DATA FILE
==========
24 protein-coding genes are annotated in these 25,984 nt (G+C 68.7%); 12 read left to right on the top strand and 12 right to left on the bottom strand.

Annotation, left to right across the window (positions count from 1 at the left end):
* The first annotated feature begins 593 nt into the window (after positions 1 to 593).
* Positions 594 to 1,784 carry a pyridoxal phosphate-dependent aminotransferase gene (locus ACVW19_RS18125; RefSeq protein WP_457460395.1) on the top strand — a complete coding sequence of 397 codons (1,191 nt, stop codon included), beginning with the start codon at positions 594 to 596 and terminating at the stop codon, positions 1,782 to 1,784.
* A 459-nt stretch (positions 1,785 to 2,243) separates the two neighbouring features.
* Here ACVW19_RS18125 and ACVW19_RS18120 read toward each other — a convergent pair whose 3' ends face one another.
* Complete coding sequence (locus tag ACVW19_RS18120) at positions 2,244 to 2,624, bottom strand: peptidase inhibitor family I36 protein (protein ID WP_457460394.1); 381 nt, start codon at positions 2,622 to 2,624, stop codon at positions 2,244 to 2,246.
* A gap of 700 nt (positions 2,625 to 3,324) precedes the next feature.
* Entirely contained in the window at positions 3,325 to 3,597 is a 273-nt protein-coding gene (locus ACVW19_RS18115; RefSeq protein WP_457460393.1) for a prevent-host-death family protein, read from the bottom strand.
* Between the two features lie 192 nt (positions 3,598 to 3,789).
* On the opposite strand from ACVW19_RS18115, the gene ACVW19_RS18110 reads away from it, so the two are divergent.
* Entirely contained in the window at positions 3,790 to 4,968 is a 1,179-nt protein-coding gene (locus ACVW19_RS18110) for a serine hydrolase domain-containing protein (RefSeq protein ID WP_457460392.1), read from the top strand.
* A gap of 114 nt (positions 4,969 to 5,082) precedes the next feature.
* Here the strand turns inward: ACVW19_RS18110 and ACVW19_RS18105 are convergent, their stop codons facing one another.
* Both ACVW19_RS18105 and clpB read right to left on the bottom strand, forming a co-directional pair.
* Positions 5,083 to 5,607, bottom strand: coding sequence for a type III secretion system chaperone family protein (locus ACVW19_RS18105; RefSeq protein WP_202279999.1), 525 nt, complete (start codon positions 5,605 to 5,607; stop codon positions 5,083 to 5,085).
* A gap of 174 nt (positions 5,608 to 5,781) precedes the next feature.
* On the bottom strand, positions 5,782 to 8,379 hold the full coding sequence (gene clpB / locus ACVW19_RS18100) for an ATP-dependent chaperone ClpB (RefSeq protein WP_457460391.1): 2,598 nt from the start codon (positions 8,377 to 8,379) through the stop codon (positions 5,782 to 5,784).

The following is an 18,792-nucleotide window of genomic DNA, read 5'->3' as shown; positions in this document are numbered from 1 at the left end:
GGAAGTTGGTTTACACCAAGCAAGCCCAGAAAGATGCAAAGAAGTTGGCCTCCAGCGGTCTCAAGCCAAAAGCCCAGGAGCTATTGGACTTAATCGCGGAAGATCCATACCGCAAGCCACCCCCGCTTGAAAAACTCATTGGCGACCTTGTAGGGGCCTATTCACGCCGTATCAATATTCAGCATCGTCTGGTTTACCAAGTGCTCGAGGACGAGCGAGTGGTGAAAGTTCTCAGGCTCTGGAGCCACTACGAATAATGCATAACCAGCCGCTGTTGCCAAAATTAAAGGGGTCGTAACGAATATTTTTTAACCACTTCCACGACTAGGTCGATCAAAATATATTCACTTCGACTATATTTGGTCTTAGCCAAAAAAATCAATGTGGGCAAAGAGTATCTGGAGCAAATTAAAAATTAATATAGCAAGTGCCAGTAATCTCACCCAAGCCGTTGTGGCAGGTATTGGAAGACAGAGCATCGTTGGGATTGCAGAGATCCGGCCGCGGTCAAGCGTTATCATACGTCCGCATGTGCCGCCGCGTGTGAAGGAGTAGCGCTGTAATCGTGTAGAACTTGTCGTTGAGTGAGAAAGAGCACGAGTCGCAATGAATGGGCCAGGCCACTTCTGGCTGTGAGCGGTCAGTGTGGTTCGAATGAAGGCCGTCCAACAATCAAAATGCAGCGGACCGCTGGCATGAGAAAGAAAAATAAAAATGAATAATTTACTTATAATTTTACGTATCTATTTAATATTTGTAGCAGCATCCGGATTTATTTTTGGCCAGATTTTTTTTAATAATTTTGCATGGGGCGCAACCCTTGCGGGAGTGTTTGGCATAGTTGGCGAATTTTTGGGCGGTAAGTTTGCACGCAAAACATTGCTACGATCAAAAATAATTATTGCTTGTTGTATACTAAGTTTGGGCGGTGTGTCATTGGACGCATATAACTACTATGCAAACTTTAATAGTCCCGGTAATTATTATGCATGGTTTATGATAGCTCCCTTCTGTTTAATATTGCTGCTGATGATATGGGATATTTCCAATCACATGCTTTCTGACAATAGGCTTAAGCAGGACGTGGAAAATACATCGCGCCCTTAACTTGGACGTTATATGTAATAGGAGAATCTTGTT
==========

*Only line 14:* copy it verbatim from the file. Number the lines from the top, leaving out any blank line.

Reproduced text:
* Here the strand turns inward: ACVW19_RS18110 and ACVW19_RS18105 are convergent, their stop codons facing one another.